Yellow-bellied Sliders were taking advantage of the sun on a recent walk around a pond, positioning themselves on anything sticking out of the water. They had traveled through duck weed and other pond vegetation to get to the coveted spots.
I don’t think the vegetation does a thing to protect the turtles. Alligators, the apex predator in this pond, follows his prey by motion and is himself camouflaged by the same pond covering.
The smallest turtle I saw added a leg extension to his pose, probably needing a little balance to stay on the pointed rock.
Different Position for me, that is. This was taken about 15 minutes before and standing ten or so feet closer on the path than yesterday’s post of the Alligator Ramp. The two Alligators and group of turtles hadn’t moved much when that first photo was taken.
The change in the sun and my angle created a completely different look of the reflections in the water.
The turtles are the most likely to be seen sharing space with other creatures around the swamp and ponds. They crave the sun just like the alligators on this reptile ramp and don’t show any fear in the presence of an alligator that could easily eat them.
Wading birds like this Great Egret like a sunny spot, too, and easily find a spot in between the turtles on a nearby ramp.
I don’t know what this “foot in the air” display from the turtle just to the right of the egret is all about, but a little further along in another small pond I saw it again, with both hind feet straight out.
There aren’t many wading birds around my favorite swamp right now but I still like to walk around it at least once a week and I always see something. Sunday it was reptiles. We have had some cold weather but Sunday was in the low 70s (about 21 degrees C) and turtles, lizards and alligators were out soaking up the sun.
Turtles were crawling out of the water. They often just move onto the bank of the swamp making it easy to retreat. This one was more ambitious and got a completely dry spot.
The Brown Anole did a nice job selecting his wooden perch for camouflage and full sun. When I passed he disappeared down a crack in the middle of this dead stump.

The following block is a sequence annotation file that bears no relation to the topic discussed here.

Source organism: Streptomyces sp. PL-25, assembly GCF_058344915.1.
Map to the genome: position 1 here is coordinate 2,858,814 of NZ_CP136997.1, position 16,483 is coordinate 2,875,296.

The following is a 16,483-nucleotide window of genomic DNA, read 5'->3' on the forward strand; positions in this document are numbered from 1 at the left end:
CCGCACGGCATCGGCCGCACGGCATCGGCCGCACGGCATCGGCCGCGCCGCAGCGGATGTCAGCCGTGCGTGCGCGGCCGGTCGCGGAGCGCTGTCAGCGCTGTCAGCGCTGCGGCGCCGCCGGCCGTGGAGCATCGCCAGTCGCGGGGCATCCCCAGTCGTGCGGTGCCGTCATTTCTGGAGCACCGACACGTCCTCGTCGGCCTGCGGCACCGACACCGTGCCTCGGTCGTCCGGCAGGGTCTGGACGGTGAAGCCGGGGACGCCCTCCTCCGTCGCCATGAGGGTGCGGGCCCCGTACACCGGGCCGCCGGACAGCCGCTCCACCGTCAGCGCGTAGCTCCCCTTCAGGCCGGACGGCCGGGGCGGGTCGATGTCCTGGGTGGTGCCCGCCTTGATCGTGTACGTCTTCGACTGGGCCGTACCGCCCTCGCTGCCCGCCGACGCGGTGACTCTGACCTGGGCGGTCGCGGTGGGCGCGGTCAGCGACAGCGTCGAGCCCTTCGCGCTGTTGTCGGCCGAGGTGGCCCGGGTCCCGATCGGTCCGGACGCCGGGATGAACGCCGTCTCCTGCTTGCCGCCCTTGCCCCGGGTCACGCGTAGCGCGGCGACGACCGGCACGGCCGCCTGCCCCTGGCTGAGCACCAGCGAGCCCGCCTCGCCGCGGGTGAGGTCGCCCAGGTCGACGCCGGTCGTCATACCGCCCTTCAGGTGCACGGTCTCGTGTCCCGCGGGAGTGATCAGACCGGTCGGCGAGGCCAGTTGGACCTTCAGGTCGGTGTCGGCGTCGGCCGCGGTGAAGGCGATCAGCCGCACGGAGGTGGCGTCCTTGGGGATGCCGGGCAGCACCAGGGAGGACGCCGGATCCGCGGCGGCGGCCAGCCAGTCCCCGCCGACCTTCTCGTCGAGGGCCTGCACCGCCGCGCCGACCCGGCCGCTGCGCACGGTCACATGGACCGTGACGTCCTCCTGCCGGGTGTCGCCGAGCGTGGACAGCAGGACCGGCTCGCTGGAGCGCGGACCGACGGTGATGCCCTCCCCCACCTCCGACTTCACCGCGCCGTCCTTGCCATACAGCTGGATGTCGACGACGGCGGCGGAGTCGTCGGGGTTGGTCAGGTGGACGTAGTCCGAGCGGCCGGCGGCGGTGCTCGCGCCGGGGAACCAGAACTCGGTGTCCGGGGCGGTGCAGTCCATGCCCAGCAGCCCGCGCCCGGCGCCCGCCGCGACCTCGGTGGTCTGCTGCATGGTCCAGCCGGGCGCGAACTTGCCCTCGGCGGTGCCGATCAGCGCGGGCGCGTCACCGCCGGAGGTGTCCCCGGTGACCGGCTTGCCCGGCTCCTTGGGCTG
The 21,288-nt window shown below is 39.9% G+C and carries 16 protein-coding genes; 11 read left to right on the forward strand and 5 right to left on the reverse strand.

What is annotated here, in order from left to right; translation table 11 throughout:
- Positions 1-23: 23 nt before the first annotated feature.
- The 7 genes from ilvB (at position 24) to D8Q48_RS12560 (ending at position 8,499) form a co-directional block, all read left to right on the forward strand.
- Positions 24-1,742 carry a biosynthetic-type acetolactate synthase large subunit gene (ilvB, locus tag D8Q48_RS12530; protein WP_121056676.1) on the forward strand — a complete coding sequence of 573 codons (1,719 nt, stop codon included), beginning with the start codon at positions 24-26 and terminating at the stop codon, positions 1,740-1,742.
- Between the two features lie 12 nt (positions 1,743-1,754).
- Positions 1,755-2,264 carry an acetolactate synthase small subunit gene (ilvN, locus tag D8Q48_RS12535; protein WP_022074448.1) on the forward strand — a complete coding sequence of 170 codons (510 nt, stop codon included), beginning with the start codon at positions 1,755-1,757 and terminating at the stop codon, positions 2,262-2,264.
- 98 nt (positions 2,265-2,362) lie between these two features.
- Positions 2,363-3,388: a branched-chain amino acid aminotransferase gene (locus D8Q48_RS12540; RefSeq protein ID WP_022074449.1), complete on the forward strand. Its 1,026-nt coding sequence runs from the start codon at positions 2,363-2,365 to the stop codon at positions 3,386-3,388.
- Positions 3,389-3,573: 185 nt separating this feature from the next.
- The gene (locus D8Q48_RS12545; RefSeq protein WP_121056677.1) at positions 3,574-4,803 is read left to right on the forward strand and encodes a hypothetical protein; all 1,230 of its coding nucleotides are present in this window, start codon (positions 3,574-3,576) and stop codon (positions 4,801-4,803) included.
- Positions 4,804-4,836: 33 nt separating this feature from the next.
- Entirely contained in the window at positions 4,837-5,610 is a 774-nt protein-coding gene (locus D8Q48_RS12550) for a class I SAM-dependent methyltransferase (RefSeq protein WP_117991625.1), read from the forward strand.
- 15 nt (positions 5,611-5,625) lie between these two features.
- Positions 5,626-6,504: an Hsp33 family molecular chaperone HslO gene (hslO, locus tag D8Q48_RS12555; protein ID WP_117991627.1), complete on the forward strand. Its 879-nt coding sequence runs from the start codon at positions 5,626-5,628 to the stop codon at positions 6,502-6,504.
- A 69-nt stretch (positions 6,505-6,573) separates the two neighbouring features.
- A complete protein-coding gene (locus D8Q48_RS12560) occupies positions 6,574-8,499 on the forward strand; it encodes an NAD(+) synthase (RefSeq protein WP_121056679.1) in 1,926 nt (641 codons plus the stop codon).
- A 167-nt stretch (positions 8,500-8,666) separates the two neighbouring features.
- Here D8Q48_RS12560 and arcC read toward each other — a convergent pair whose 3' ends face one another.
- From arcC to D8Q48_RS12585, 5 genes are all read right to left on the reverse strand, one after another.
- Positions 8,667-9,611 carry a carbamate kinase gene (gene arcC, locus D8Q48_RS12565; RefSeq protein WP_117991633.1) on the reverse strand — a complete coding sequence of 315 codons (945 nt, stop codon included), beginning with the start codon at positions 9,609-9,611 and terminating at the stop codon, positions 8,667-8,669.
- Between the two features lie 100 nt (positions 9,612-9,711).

The Alligators care little about being seen. Usually they can sink and swim many feet away in seconds if they feel the need to escape. The dead tree limbs this one was in between might have slowed him down if a real predator was after him. He was content with this spot; he hadn’t moved when I returned by him twenty minutes later.
Everybody had a spot, at least for a minute. The younger Alligators shift around more than the big adults, maybe because they are used to getting pushed off the platform by their elders. Or a big turtle.
At the other end of the pond I found another pair posing, being watched by a third in the water.
This is the first group seen from the side, with a yet another Alligator climbing on the ramp for a spot in the sun. The duck weed was clinging to them all.
On Sunday I posted photos of turtles posing on an Alligator ramp and logs to sun themselves out of the water. Yesterday in the same spot an Alligator was using a turtle as a head rest and more turtles were clambering to join the group.
Further along in a different pond a similar activity was taking place with a much larger Alligator, only this time the turtles were on top.
Do they have no suspicion that they might be lunch?
We returned by this spot about an hour and a half later to find the Alligator had changed position but at least one free-loader was still in place.
The nature guide at Magnolia Garden identifies these turtles as Yellow-bellied Sliders.